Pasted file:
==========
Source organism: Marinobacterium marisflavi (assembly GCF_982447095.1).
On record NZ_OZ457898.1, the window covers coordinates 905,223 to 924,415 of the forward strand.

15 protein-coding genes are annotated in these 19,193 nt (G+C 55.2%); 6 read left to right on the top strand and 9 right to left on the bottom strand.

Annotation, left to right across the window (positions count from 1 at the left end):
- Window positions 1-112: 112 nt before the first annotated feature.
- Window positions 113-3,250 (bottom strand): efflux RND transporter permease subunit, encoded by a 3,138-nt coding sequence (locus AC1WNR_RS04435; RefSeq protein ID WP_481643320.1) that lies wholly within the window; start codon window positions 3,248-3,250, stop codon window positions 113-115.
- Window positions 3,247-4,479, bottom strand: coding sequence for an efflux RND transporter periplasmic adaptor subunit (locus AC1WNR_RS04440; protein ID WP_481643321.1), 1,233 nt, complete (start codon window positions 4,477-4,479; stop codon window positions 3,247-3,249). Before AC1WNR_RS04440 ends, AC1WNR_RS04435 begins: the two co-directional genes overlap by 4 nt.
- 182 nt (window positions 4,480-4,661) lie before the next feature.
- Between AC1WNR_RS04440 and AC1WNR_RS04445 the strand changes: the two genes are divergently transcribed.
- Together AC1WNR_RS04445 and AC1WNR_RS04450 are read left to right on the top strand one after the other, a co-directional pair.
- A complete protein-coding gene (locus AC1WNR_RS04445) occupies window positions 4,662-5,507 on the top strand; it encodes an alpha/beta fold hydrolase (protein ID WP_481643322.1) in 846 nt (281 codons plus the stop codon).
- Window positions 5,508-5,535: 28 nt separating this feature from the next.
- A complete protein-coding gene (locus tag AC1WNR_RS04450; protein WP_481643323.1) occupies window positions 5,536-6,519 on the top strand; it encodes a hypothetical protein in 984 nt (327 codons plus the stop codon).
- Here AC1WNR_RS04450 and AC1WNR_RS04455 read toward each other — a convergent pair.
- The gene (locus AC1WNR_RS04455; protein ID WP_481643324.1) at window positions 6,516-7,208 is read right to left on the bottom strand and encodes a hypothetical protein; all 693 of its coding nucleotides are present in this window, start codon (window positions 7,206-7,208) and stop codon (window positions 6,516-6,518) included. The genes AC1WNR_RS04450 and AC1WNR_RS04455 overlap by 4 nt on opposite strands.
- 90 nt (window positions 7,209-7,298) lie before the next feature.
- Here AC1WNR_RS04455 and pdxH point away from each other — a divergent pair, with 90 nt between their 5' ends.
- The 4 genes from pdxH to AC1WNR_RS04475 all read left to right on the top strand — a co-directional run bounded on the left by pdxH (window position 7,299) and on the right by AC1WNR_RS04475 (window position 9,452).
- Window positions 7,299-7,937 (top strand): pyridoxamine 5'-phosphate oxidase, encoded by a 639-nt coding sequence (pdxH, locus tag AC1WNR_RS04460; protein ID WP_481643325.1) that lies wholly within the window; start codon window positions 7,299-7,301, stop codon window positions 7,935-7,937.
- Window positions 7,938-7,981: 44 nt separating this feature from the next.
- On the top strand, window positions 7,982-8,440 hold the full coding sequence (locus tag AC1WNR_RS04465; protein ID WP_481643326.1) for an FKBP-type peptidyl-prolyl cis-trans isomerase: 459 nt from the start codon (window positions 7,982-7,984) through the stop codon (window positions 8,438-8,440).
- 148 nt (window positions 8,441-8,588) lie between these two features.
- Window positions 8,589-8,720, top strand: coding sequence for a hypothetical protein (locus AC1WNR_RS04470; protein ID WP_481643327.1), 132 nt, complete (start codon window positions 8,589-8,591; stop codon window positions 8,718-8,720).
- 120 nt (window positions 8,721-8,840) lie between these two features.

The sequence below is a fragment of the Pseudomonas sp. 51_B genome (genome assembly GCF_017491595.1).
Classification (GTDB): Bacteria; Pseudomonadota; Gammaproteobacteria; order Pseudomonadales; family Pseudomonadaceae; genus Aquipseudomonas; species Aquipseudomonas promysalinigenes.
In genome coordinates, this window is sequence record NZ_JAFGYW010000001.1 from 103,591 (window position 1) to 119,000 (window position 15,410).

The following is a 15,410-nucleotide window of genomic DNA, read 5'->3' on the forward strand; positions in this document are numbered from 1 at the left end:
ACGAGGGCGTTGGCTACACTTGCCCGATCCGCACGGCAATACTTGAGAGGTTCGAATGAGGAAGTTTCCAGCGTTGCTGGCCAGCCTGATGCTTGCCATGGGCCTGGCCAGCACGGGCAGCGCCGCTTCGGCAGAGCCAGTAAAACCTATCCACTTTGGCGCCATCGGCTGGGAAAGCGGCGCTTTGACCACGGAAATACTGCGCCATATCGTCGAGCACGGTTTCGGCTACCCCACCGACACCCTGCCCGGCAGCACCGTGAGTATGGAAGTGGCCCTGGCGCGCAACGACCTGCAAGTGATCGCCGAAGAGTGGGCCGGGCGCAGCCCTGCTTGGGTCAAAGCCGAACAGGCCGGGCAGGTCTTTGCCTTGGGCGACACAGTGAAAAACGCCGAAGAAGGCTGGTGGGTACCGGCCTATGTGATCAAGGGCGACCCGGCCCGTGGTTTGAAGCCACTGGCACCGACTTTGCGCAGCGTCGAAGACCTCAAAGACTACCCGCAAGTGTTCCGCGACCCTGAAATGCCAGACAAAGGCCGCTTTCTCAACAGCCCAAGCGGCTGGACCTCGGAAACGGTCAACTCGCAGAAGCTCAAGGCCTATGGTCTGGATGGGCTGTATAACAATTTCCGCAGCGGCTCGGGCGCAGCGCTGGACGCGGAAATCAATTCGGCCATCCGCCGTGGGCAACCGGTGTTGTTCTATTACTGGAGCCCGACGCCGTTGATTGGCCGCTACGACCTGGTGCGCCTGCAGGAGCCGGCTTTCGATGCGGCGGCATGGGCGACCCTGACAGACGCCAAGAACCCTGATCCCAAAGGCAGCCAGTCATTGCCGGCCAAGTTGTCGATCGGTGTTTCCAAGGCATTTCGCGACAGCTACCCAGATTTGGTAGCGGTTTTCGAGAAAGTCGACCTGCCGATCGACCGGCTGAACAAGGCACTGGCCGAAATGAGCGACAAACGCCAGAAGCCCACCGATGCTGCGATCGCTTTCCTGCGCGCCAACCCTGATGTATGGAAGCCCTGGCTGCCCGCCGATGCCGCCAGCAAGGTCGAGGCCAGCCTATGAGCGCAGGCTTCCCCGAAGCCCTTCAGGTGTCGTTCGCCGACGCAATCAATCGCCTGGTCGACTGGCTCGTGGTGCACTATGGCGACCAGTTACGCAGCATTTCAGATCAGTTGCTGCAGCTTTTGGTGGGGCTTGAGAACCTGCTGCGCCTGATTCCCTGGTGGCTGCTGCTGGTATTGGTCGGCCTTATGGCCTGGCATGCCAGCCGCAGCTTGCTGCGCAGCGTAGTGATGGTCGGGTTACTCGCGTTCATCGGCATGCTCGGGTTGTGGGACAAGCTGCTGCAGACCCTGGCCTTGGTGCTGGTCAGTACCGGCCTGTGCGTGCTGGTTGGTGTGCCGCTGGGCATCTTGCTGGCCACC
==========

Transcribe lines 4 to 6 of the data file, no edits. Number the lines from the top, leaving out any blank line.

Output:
Annotation, left to right across the window (positions count from 1 at the left end):
- Window positions 1-112: 112 nt before the first annotated feature.
- Window positions 113-3,250 (bottom strand): efflux RND transporter permease subunit, encoded by a 3,138-nt coding sequence (locus AC1WNR_RS04435; RefSeq protein ID WP_481643320.1) that lies wholly within the window; start codon window positions 3,248-3,250, stop codon window positions 113-115.